Since the hour he was hatched, the only time Audun had been separated from his family for longer than a few days was when they were trapped in the walls of a witch’s ice castle. It was Millie who had set them free. Audun had been fascinated by the lovely green dragon from the moment he first saw her, and had fallen in love when he discovered how sweet and good and brave she was, despite the fact that she was really a human. Dragons often fell in love at first sight. His parents had done it and so had the parents of some of his friends. It was usually with someone the dragon king had chosen for them, but it was true love, regardless. However it happened, once dragons fell in love, it was for the rest of their lives.
Audun’s grandmother often accused him of acting without thinking first. He admitted to himself that he might have been hasty in leaving his family the way he had, but he already knew that Millie was right for him. It was true that she was a human part of the time and a dragon only when her magic changed her, but she was the most beautiful human Audun had ever seen and she wasn’t at all what he’d expected of a creature with only two feet. Brought up to believe that humans lied, cheated, stole, and thought only of themselves, he’d been delighted to meet Millie, who was as honest as a dragon and even more caring.
Audun was certain that all he had to do was encourage Millie and his grandmother to spend some time together and the two of them would get along. Two such wonderful females would have to like each other, wouldn’t they?
Dragons have an unerring sense of direction, and more acute senses than humans, especially their vision and sense of smell, so it wasn’t hard for Audun to locate Millie’s trail. Every dragon’s scent was unique, but Millie’s was more unusual than most. Part smoky musk of a dragon and part flavorful undertones of a human, her scent varied according to whatever form she was in. Because she’d been a dragon when she flew south, Audun smelled more of her dragon than of her human scent.
Starting out the day before would have been better for tracking her scent on the air currents between the mountains, but he hadn’t wanted to leave without spending some time with his family after their experience in the witch’s castle. Audun’s long neck wove from side to side as he followed Millie’s scent between the mountains and over the pass leading to the foothills beyond. He circled above a large outcropping of rock where he thought he detected the smell she’d given off when she was a human, but the scent was old and the storm that had scoured the mountains the day after Millie arrived had nearly erased it. A short distance away he spotted a snow leopard, which ran in fear at Audun’s approaching shadow.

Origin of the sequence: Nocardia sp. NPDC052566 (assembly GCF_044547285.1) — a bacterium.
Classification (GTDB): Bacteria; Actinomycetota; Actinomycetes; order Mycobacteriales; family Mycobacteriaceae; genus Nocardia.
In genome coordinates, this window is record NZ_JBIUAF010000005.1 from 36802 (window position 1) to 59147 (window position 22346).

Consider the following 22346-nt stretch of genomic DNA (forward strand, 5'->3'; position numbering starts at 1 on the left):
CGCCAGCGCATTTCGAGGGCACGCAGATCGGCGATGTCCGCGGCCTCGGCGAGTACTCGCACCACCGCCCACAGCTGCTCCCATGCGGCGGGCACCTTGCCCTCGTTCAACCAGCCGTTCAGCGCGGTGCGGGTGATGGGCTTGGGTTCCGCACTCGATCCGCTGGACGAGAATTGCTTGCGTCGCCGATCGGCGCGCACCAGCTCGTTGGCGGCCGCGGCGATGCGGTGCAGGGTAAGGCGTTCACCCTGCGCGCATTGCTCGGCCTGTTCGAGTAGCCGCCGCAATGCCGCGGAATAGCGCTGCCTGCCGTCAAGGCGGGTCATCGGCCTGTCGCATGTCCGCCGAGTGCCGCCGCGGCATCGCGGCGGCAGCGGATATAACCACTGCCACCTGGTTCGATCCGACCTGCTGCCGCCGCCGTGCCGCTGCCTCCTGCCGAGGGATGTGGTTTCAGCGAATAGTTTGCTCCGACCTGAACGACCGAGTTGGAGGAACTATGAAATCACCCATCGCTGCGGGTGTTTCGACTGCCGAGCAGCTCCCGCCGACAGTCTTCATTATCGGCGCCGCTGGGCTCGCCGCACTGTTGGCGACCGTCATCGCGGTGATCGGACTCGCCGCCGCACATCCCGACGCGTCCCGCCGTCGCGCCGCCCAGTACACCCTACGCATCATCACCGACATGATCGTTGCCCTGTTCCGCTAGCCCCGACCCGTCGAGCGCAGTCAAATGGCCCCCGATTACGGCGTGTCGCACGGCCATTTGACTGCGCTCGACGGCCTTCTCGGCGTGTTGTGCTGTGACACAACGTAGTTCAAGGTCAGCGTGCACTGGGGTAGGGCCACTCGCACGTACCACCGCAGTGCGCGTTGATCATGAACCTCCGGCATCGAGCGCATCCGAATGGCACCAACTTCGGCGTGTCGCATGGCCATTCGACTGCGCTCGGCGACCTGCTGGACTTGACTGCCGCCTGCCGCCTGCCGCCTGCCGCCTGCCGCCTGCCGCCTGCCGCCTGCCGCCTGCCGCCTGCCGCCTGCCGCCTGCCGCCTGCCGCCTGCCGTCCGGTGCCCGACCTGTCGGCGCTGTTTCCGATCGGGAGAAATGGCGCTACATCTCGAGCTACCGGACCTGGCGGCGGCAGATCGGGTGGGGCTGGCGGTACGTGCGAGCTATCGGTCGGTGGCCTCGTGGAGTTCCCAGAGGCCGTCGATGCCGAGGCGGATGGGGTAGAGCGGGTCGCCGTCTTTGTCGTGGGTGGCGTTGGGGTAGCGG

Picking up her dragon odor again, he followed it above the foothills and across the lush forests and rolling grasslands that made up much of the Kingdom of Bull-rush. The countryside was lovely, although Audun preferred the glittering ice and pristine snow of the Icy North. The air was warmer here, too, and uncomfortable for a dragon from a land where the ice never thawed and the snow never melted. When Audun noticed a river flowing beneath him, he didn’t think twice about landing at the water’s edge.
Drawing his wings to his sides, he curved his neck to the river and hunched down to gulp gallon after gallon of cool, fresh water. He closed his eyes in pleasure, dunking his head until he was submerged all the way to his shoulders, and didn’t open his eyes until a change in the current told him that something large was close by.
A pale face with wide-open, staring eyes engulfed in a cloud of some sort of green weed drifted toward him. Audun jerked his head back, certain it was a drowned human. Although he didn’t want to touch it, he thought he should take it out of the water in case someone was looking for it. The current was carrying it past quickly, so he grimaced with distaste and reached out with one clawed foot, pulling it from the river to the soft mud of the shore.
Audun jumped back in surprise when the body jumped to its feet and shouted, “What do you think you’re doing, you brute?”
“Sorry!” said Audun. “I thought you were dead.”
“How dare you!” exclaimed the young woman, flicking the dripping strands of her long, green hair over her shoulder. “That has to be the rudest thing anyone has ever said to me!”
Audun didn’t know what to do when the woman hurled a clump of mud at him before bursting into tears.
“I know I’ve been looking a little pasty lately and I have taken to floating aimlessly, but still . . .”